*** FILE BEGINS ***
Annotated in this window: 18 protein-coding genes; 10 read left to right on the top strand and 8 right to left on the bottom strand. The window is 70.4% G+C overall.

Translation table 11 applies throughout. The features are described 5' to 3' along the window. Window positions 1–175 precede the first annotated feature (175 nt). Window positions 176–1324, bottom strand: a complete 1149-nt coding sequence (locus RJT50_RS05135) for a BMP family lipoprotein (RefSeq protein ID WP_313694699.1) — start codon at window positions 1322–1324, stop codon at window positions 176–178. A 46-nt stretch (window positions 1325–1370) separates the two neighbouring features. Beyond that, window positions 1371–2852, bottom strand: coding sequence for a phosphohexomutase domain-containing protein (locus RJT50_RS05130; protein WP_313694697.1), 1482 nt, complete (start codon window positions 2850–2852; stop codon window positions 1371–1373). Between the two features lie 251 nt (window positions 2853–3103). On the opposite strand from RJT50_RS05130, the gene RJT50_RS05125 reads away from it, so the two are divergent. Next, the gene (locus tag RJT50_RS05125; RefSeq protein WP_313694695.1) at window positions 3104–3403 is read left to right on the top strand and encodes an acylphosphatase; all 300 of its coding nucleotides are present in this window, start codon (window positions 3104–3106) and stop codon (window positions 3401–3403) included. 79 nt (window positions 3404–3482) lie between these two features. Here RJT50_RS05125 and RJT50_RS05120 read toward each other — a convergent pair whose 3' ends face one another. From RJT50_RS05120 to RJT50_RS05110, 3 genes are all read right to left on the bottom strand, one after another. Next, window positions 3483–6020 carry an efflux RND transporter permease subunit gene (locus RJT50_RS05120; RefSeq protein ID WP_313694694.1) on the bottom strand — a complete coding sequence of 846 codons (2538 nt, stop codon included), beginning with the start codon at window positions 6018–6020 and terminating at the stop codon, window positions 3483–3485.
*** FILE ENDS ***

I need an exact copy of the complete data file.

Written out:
Annotated in this window: 18 protein-coding genes; 10 read left to right on the top strand and 8 right to left on the bottom strand. The window is 70.4% G+C overall.

Translation table 11 applies throughout. The features are described 5' to 3' along the window. Window positions 1–175 precede the first annotated feature (175 nt). Window positions 176–1324, bottom strand: a complete 1149-nt coding sequence (locus RJT50_RS05135) for a BMP family lipoprotein (RefSeq protein ID WP_313694699.1) — start codon at window positions 1322–1324, stop codon at window positions 176–178. A 46-nt stretch (window positions 1325–1370) separates the two neighbouring features. Beyond that, window positions 1371–2852, bottom strand: coding sequence for a phosphohexomutase domain-containing protein (locus RJT50_RS05130; protein WP_313694697.1), 1482 nt, complete (start codon window positions 2850–2852; stop codon window positions 1371–1373). Between the two features lie 251 nt (window positions 2853–3103). On the opposite strand from RJT50_RS05130, the gene RJT50_RS05125 reads away from it, so the two are divergent. Next, the gene (locus tag RJT50_RS05125; RefSeq protein WP_313694695.1) at window positions 3104–3403 is read left to right on the top strand and encodes an acylphosphatase; all 300 of its coding nucleotides are present in this window, start codon (window positions 3104–3106) and stop codon (window positions 3401–3403) included. 79 nt (window positions 3404–3482) lie between these two features. Here RJT50_RS05125 and RJT50_RS05120 read toward each other — a convergent pair whose 3' ends face one another. From RJT50_RS05120 to RJT50_RS05110, 3 genes are all read right to left on the bottom strand, one after another. Next, window positions 3483–6020 carry an efflux RND transporter permease subunit gene (locus RJT50_RS05120; RefSeq protein ID WP_313694694.1) on the bottom strand — a complete coding sequence of 846 codons (2538 nt, stop codon included), beginning with the start codon at window positions 6018–6020 and terminating at the stop codon, window positions 3483–3485.